Some case scenarios for ethically ambiguous situations that Slobin discusses include the following:

1. The discovery of a rare musical instrument leads to the debate of whether it should be preserved in a museum or left in its native culture to be played, but not necessarily preserved. 2. The filming of a documentary video brings up the issues of consent from those who are being filmed. Additionally, the film should not necessarily be shown if the producer is not present to answer questions or clarify the video’s content if there are questions from the audience. 3. Deciding how the monetary gains of a musical production should be distributed is a more prominent case of ethical concern. 4. Attaining partial permission in the field is usually not enough to justify filming or recording; every person in the group should consent to the presence of a recording device. 5. Whether or not truthful but possibly condemning information about a group is a situation that should be treated with extreme caution. Any information that could cause trouble for the musicians may need to be censored.

Ethnomusicologists also tend towards the discussion of ethics in sociological contexts. Timothy Taylor writes on the byproducts of cultural appropriation through music, arguing that the 20th century commodification of non-western musics serves to marginalize certain groups of musicians who are not traditionally integrated into the western music production and distribution industries.[82] Steven Feld argues that Ethnomusicologists also have their place in analyzing the ethics of popular music collaboration, such as Paul Simon's work with traditional zydeco, Chicano, and South African beats on Graceland. Feld notes that inherently imbalanced power dynamics within musical collaboration can contribute to cultural exploitation.[50]

Gender[edit]

Ethnomusicology historically involved gender-biased research, since men dominated fieldwork and institutional leadership and tended to prioritize the experiences of men in the cultures they studied. This issue may have arisen partly because of social dynamics: in societies where men dominate public life and women are mostly confined to the private sphere, ethnomusicologists may have had trouble encountering female informants or gaining access to women’s spaces.[83] Women contributed extensively to fieldwork from the 1950s onward, but women’s and gender studies in ethnomusicology took off in the 1970s.[84] Ellen Koskoff articulates three stages in women’s studies within ethnomusicology: first, a corrective approach that filled in the basic gaps in our knowledge of women’s contributions to music and culture; second, a discussion of the relationships between women and men as expressed through music; third, integrating the study of sexuality, performance studies, semiotics, and other diverse forms of meaning-making.[84] Since the 1990s, ethnomusicologists have begun to consider the role of the fieldworker’s identity, including gender and sexuality, in how they interpret other cultures. Susan McClary’s watershed book Feminine Endings (1991) shows “relationships between musical structure and socio-cultural values” and has influenced ethnomusicologists, although it is not an ethnomusicological book.[85] There is a general understanding that Western conceptions of gender, sexuality, and other social constructions do not necessarily apply to other cultures and that a predominantly Western lens can cause various methodological issues for researchers.[86]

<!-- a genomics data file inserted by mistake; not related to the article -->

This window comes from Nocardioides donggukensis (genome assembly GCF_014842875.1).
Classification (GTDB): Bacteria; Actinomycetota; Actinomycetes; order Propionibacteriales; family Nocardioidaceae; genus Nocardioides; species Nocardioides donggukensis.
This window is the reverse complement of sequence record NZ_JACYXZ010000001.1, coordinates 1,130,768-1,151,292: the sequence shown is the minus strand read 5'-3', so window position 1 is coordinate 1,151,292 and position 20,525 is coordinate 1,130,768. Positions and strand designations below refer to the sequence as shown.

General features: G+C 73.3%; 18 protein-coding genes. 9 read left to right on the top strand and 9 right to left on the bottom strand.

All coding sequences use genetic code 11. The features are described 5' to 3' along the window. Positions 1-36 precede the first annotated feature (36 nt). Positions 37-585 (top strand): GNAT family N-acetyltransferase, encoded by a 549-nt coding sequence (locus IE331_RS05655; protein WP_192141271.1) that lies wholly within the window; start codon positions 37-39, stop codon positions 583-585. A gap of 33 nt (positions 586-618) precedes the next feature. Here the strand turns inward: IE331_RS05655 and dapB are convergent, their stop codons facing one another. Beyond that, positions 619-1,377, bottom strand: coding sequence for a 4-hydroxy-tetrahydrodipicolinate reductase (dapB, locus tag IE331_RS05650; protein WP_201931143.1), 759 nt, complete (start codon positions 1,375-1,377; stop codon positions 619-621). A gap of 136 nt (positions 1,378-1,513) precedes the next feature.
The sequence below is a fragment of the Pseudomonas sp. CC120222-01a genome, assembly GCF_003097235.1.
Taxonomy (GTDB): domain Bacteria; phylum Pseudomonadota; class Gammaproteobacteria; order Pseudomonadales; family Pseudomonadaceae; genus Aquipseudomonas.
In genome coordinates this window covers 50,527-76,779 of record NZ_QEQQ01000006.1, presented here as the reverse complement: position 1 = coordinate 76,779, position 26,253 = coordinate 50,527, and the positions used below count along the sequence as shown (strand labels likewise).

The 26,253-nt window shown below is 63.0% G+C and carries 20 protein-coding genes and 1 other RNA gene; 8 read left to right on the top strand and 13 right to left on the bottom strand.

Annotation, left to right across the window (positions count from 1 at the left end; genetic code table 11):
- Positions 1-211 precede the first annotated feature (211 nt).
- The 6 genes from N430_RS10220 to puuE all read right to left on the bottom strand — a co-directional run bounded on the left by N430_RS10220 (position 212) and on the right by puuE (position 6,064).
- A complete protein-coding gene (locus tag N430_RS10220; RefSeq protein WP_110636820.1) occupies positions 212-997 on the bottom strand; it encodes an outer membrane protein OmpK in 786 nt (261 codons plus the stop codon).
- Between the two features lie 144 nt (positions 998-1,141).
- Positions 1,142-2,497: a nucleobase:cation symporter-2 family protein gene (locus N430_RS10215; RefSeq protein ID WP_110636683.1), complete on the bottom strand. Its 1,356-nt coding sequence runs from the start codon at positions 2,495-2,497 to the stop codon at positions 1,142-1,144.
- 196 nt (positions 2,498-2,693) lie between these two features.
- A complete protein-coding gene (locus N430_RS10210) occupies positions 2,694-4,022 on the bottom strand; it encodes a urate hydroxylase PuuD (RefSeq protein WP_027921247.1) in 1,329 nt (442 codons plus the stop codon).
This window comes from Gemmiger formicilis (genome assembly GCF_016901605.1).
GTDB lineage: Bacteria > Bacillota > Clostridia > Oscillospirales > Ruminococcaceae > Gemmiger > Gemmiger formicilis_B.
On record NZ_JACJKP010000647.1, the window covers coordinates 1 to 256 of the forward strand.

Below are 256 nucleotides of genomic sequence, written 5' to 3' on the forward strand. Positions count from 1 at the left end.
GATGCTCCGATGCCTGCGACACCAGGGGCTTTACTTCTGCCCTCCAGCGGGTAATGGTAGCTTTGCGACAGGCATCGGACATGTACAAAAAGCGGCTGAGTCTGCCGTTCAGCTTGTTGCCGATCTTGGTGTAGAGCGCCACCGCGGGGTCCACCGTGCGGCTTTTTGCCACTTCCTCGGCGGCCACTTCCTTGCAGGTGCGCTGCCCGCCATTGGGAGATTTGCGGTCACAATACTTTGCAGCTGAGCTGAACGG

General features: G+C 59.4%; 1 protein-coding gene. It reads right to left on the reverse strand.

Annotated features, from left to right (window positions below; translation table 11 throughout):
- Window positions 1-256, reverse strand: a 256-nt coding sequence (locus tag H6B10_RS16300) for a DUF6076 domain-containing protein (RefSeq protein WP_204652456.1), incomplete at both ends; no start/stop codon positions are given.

Mass Media[edit]